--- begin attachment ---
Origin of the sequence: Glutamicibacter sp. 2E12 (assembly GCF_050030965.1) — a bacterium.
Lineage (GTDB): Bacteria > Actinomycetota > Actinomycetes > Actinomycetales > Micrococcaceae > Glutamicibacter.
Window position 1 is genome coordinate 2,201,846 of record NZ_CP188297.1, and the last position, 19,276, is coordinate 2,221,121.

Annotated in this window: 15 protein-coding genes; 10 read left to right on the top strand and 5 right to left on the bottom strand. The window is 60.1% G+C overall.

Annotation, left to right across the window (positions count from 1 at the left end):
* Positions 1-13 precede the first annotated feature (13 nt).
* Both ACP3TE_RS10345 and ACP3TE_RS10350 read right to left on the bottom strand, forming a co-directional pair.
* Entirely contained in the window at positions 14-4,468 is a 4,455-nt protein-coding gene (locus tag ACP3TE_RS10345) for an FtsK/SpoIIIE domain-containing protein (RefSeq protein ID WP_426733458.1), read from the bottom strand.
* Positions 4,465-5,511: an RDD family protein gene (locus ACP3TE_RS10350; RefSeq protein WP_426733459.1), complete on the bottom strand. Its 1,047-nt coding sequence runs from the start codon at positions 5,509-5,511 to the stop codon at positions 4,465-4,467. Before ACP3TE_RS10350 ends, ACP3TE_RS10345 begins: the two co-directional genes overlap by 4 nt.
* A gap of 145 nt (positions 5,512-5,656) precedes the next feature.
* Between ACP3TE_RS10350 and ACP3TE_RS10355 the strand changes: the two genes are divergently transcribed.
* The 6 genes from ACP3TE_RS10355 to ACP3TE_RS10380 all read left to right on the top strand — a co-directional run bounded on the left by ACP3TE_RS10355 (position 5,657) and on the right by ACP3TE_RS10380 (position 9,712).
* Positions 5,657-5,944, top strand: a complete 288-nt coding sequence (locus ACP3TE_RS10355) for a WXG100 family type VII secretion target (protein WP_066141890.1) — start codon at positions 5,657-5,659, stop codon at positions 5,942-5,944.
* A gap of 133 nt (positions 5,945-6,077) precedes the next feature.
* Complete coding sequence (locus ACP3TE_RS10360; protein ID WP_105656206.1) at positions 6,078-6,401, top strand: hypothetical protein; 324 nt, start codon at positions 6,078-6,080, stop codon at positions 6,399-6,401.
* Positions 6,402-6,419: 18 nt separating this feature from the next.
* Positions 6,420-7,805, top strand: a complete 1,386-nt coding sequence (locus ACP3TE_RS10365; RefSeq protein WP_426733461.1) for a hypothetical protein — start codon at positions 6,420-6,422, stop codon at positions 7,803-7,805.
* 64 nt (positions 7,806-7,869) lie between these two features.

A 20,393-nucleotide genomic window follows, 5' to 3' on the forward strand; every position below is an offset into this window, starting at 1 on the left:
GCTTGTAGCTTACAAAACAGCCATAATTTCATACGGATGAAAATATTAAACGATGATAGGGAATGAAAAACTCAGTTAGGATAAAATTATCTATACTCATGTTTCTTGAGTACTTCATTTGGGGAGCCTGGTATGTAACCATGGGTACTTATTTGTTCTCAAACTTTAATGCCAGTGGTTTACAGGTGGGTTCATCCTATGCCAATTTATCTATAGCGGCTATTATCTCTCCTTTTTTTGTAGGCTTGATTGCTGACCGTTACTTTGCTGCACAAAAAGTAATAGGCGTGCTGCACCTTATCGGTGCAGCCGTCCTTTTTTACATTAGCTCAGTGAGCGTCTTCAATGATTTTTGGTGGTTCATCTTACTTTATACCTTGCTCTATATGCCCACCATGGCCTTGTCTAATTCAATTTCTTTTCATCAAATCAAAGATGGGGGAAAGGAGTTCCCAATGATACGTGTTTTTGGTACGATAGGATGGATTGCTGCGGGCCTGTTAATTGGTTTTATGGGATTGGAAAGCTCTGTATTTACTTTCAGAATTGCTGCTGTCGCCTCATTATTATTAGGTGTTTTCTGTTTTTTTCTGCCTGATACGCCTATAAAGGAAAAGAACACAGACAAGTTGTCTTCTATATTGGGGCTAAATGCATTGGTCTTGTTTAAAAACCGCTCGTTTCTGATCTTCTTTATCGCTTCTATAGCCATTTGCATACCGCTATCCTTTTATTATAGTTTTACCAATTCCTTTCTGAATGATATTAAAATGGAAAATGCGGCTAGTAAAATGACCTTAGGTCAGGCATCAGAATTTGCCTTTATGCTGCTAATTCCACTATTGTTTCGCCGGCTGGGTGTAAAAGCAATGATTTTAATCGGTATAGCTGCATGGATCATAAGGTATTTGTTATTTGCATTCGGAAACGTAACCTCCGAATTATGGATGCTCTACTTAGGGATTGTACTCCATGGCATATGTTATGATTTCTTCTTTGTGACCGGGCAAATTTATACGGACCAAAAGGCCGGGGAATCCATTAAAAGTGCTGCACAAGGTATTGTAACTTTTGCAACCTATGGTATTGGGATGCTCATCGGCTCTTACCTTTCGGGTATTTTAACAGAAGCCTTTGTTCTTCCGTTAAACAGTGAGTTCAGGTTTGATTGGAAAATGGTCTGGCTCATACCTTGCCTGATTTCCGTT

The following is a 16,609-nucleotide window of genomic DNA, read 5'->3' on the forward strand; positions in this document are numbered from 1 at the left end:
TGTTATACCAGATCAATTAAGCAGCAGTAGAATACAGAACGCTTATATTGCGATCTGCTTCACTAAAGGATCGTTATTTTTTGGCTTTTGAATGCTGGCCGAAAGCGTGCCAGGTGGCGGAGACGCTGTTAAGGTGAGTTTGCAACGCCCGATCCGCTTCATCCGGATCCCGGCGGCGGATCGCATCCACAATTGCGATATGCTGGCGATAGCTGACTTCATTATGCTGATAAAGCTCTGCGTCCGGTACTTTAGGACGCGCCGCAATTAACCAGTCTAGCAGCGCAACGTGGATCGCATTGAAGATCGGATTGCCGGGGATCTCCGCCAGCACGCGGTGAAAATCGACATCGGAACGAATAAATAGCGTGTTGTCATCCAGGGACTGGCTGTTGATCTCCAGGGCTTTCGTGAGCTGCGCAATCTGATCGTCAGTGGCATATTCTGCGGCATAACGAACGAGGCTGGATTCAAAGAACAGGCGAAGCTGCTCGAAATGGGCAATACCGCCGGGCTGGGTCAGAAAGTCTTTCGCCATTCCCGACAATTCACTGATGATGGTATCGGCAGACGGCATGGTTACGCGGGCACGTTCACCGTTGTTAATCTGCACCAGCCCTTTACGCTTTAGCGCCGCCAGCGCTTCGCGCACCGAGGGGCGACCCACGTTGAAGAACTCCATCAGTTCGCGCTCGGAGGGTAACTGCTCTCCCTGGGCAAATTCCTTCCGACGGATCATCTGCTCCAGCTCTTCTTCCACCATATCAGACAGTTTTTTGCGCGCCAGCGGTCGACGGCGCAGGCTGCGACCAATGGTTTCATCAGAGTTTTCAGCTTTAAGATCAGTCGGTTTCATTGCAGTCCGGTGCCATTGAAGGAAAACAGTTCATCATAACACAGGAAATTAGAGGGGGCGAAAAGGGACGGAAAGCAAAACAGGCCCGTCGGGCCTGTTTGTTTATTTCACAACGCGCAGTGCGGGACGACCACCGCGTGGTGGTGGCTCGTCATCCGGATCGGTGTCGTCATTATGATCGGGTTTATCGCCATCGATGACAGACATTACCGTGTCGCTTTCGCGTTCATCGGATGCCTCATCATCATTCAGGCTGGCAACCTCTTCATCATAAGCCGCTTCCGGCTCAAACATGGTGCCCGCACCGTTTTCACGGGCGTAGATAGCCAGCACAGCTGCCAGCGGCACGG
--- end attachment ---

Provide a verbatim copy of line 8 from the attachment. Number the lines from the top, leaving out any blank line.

* Entirely contained in the window at positions 14-4,468 is a 4,455-nt protein-coding gene (locus tag ACP3TE_RS10345) for an FtsK/SpoIIIE domain-containing protein (RefSeq protein ID WP_426733458.1), read from the bottom strand.